# Can we relate the recurrence/transience of a lazy random walk with the recurrence/transience of a non-lazy random walk?

Consider the following discrete-time random walk on $$\mathbb Z$$: where at location $$n\in\mathbb Z$$, the walker has probability $$q_n$$ of taking one step left, probability pn of taking one step right, and probability $$r_n$$ of staying at the same location. Of course for every $$n$$, $$p_n+q_n+r_n=1$$. I refer to this triple $$(p_n,q_n,r_n)$$ as a coin of the random walk at location n

Let $$X_t$$ be the position of the random walker at time $$t$$ ($$t$$ is a positive integer). I say that a random walk is recurrent if $$\limsup_{t\to\infty} X_t=+\infty$$ with probability $$1$$ and $$\liminf_ {t\to\infty} X_t=-\infty$$ with probability $$1$$. I say that a random walk is transient if $$\lim_{t\to\infty} X_t=\infty$$ with probability $$1$$ or $$\lim _{t\to\infty} X_t=-\infty$$ with probability $$1$$.

I would like the following statement to be true:

Consider a random walk on $$\mathbb Z$$ with coin at location $$n$$ given as $$(p_n,q_n,r_n)$$ and a random walk on $$\mathbb Z$$ with coin at location n given as $$(\frac{p_n}{p_n+q_n},\frac{q_n}{p_n+q_n},0)$$. Assume that the sequence $$r_n$$ is uniformly bounded away from $$1$$, and that the $$p_n,q_n$$ are uniformly bounded away from $$0$$ and $$1$$. Then the first random walk is recurrent if and only if the second is, and the first random walk is transient if and only if the second is.

My intuition is that when we are calculating recurrence/transience, we can more or less ignore the possibility that the walker stays put. When the walker is at location n, we are only interested whether the walker goes left or right next, and whether that transition happens after 1 time step or after 1000 time steps is irrelevant when considering recurrence/transience. Is this intuition correct, and if it is, is there a way to make it rigorous?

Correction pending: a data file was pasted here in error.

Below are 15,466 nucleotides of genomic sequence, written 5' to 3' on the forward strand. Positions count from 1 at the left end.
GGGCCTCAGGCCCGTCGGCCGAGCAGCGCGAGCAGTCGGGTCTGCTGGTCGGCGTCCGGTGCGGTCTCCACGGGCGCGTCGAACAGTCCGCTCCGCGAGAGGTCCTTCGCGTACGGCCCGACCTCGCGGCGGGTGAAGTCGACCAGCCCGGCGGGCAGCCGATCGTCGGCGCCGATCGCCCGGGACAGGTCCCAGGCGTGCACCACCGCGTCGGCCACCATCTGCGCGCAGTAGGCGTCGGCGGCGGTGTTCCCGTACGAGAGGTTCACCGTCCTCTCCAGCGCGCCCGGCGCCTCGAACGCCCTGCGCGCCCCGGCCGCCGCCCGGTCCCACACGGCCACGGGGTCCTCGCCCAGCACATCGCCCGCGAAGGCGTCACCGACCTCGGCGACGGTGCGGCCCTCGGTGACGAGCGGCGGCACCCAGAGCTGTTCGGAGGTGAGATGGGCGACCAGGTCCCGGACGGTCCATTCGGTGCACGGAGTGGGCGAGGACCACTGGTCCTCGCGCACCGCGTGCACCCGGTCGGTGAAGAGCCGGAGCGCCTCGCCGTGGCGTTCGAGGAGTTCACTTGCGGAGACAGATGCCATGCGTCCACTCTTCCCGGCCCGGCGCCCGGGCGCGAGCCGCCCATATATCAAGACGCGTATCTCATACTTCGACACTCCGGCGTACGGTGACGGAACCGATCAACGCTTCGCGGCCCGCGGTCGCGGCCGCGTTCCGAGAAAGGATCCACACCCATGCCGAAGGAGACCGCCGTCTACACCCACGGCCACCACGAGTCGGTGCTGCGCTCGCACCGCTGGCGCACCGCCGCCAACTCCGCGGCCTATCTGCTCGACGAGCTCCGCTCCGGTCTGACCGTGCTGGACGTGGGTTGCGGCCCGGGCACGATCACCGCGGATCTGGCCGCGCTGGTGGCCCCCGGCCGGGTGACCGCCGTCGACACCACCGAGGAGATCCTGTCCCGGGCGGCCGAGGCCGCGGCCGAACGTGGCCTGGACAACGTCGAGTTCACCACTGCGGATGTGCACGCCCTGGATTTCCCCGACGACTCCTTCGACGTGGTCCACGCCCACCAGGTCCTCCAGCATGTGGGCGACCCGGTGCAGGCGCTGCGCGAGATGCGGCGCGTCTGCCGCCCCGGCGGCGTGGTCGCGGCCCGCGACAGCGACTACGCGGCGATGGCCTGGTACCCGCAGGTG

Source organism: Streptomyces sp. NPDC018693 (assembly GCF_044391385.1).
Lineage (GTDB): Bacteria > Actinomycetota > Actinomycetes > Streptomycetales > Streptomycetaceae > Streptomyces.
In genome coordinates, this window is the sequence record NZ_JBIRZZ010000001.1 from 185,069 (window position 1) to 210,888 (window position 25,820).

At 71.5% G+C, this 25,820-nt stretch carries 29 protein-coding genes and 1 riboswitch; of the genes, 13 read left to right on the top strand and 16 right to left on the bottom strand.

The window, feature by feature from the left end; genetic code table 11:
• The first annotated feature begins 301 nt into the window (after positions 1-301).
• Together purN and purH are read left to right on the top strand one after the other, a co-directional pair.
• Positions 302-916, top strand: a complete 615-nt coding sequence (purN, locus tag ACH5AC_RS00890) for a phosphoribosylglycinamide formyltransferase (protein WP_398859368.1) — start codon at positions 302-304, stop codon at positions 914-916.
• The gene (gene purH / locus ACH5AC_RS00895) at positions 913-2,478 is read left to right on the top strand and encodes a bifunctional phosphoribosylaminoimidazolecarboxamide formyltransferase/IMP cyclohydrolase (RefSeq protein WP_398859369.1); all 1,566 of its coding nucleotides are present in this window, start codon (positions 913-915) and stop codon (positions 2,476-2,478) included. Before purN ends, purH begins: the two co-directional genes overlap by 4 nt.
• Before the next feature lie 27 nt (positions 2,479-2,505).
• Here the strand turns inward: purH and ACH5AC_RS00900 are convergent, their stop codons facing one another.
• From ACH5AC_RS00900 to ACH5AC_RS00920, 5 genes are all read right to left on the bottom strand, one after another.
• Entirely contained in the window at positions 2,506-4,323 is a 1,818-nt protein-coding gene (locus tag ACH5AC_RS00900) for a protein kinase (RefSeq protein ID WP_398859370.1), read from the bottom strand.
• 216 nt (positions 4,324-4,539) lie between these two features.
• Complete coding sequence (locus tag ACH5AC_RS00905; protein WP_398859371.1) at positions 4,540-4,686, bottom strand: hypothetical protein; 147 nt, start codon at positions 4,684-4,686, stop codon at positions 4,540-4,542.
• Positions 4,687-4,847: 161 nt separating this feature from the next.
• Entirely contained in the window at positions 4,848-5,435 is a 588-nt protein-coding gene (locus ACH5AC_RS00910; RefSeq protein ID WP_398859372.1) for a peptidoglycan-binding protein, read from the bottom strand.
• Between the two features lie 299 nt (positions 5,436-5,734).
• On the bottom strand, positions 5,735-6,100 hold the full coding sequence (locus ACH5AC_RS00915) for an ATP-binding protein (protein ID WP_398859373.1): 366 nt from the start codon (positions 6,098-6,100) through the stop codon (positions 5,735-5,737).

Yes. Your intuition is correct. One can consider the "jump chain" $$(Y_n)$$, that only updates when $$X_n$$ moves. That is we set $$N_k=\min\{n>N_{k-1}\colon X_n\ne X_{n-1}\}$$ and set $$Y_k=X_{N_k}$$. The Markov property for $$(X_n)$$ can be seen to imply that $$(Y_k)$$ is also a Markov chain. Further, the transition probabilities for $$(Y_k)$$ are exactly the $$(\frac{p_n}{p_n+q_n},\frac{q_n}{p_n+q_n},0)$$ that you wrote down. It's clear that for a particular realization (= random sequence $$(X_n)_{n=1}^\infty$$), and for the corresponding realization of the jump chain, one has $$\limsup_{n\to\infty}X_n=\limsup_{k\to\infty} Y_k$$ and $$\liminf_{n\to\infty}X_n=\liminf_{k\to\infty}Y_k$$. So $$(X_n)$$ is recurrent if and only if $$(Y_k)$$ is recurrent.
• You are right, since the question asked about "random walk", I confused the meaning of $n$ in $(p_n, q_n, r_n)$. The question is indeed about a Markov chain, not a random walk. Actually, the assumption of $r_n$ separated from $1$ isn't needed; $r_n<1$ is enough. – zhoraster Mar 28 at 6:03
• While I also think the conclusion is true, this argument only shows one direction, right? I.e. If $X_n$ is recurrent (or transient), then $Y_n$ is also recurrent (respectively, transient). But does it show the other direction? It would show the other direction if every chain is either recurrent or transient, but is that obvious? In particular, isn't that where $r_n<c<1$ is needed? If $r_n< 1$ only, might it be possible that, by some Borel-Cantelli argument, the position does not change infinitely often? Or am I missing something "obvious" and the proof is actually complete as it stands? – antkam Mar 28 at 11:47